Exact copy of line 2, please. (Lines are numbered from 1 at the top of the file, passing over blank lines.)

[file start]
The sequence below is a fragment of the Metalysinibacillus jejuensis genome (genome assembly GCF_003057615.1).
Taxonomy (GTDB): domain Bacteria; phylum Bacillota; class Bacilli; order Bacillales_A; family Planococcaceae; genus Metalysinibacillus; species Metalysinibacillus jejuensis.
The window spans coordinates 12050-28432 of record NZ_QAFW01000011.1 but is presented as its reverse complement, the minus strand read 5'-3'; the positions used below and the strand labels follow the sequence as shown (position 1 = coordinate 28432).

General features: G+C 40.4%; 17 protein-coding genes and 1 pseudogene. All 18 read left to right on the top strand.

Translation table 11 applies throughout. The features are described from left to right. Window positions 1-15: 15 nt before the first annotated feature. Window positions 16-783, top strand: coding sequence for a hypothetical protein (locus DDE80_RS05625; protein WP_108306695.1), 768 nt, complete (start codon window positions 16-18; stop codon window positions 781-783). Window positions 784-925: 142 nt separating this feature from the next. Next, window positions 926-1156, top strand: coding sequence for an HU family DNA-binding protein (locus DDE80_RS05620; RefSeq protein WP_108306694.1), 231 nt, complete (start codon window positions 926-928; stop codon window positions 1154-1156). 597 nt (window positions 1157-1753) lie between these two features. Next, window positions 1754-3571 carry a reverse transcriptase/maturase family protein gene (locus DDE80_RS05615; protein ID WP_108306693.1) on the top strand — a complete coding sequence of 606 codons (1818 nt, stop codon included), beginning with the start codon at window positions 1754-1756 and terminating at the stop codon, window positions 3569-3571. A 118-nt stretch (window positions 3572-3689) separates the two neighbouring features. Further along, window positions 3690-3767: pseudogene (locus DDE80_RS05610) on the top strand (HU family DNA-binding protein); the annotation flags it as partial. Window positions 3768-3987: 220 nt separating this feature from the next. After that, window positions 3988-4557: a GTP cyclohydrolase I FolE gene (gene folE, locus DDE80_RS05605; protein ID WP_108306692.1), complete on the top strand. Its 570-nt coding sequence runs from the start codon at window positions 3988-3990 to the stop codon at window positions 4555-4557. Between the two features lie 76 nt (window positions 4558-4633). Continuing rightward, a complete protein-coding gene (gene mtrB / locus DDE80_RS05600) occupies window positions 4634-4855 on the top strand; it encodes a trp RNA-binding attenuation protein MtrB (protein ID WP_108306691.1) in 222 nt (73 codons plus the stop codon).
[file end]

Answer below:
Taxonomy (GTDB): domain Bacteria; phylum Bacillota; class Bacilli; order Bacillales_A; family Planococcaceae; genus Metalysinibacillus; species Metalysinibacillus jejuensis.